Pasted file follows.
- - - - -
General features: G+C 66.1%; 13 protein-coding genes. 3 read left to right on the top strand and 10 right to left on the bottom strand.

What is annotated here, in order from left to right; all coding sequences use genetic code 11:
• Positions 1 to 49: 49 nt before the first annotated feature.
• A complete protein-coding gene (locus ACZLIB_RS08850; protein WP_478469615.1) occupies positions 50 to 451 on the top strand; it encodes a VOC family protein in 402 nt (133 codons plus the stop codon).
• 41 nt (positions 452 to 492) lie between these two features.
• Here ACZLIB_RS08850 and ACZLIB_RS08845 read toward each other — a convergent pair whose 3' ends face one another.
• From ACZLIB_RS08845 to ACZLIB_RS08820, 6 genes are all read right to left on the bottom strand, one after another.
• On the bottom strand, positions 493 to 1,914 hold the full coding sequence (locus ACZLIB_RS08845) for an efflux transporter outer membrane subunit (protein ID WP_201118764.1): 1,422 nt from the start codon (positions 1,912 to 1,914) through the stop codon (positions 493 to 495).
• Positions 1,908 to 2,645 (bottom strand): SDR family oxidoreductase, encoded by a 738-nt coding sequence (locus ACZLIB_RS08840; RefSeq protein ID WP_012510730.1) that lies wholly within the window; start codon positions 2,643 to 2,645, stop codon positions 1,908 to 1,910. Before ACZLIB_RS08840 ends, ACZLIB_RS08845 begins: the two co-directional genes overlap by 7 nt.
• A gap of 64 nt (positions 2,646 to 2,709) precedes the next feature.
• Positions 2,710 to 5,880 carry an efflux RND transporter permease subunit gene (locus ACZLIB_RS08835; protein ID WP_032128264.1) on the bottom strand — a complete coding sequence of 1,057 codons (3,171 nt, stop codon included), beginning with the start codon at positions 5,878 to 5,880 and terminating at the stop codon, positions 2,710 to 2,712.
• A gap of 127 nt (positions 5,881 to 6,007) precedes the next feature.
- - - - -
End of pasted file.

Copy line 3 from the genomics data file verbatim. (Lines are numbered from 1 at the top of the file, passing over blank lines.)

• Positions 1 to 49: 49 nt before the first annotated feature.